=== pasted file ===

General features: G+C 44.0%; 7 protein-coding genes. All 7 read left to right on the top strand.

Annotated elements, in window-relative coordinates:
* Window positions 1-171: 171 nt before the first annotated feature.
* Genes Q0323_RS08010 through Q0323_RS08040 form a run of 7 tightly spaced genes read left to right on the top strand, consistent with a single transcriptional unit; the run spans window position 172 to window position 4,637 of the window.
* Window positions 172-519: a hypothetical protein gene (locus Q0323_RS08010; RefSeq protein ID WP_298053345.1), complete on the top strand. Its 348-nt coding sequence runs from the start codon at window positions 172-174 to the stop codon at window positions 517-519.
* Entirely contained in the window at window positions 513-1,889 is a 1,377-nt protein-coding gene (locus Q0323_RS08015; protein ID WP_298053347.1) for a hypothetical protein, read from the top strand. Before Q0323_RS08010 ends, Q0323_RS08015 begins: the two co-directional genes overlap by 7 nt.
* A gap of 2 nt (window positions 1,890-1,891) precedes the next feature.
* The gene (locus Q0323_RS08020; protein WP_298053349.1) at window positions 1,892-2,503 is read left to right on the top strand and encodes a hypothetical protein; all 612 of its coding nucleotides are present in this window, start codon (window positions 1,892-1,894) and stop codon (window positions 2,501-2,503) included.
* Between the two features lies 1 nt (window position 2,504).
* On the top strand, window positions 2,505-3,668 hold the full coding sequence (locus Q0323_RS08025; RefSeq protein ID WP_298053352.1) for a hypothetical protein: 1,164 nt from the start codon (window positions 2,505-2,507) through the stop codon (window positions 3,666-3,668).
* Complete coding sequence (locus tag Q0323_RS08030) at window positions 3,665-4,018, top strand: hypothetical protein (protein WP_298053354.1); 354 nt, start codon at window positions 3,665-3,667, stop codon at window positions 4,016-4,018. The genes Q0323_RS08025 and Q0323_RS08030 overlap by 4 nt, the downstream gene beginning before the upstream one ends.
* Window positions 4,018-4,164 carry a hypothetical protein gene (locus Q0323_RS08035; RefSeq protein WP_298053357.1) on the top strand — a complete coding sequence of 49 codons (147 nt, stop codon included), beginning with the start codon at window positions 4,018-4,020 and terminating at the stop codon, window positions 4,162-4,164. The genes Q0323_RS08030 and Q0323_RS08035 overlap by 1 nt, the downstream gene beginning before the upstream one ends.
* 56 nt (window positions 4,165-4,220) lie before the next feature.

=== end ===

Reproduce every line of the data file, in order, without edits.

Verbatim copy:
General features: G+C 44.0%; 7 protein-coding genes. All 7 read left to right on the top strand.

Annotated elements, in window-relative coordinates:
* Window positions 1-171: 171 nt before the first annotated feature.
* Genes Q0323_RS08010 through Q0323_RS08040 form a run of 7 tightly spaced genes read left to right on the top strand, consistent with a single transcriptional unit; the run spans window position 172 to window position 4,637 of the window.
* Window positions 172-519: a hypothetical protein gene (locus Q0323_RS08010; RefSeq protein ID WP_298053345.1), complete on the top strand. Its 348-nt coding sequence runs from the start codon at window positions 172-174 to the stop codon at window positions 517-519.
* Entirely contained in the window at window positions 513-1,889 is a 1,377-nt protein-coding gene (locus Q0323_RS08015; protein ID WP_298053347.1) for a hypothetical protein, read from the top strand. Before Q0323_RS08010 ends, Q0323_RS08015 begins: the two co-directional genes overlap by 7 nt.
* A gap of 2 nt (window positions 1,890-1,891) precedes the next feature.
* The gene (locus Q0323_RS08020; protein WP_298053349.1) at window positions 1,892-2,503 is read left to right on the top strand and encodes a hypothetical protein; all 612 of its coding nucleotides are present in this window, start codon (window positions 1,892-1,894) and stop codon (window positions 2,501-2,503) included.
* Between the two features lies 1 nt (window position 2,504).
* On the top strand, window positions 2,505-3,668 hold the full coding sequence (locus Q0323_RS08025; RefSeq protein ID WP_298053352.1) for a hypothetical protein: 1,164 nt from the start codon (window positions 2,505-2,507) through the stop codon (window positions 3,666-3,668).
* Complete coding sequence (locus tag Q0323_RS08030) at window positions 3,665-4,018, top strand: hypothetical protein (protein WP_298053354.1); 354 nt, start codon at window positions 3,665-3,667, stop codon at window positions 4,016-4,018. The genes Q0323_RS08025 and Q0323_RS08030 overlap by 4 nt, the downstream gene beginning before the upstream one ends.
* Window positions 4,018-4,164 carry a hypothetical protein gene (locus Q0323_RS08035; RefSeq protein WP_298053357.1) on the top strand — a complete coding sequence of 49 codons (147 nt, stop codon included), beginning with the start codon at window positions 4,018-4,020 and terminating at the stop codon, window positions 4,162-4,164. The genes Q0323_RS08030 and Q0323_RS08035 overlap by 1 nt, the downstream gene beginning before the upstream one ends.
* 56 nt (window positions 4,165-4,220) lie before the next feature.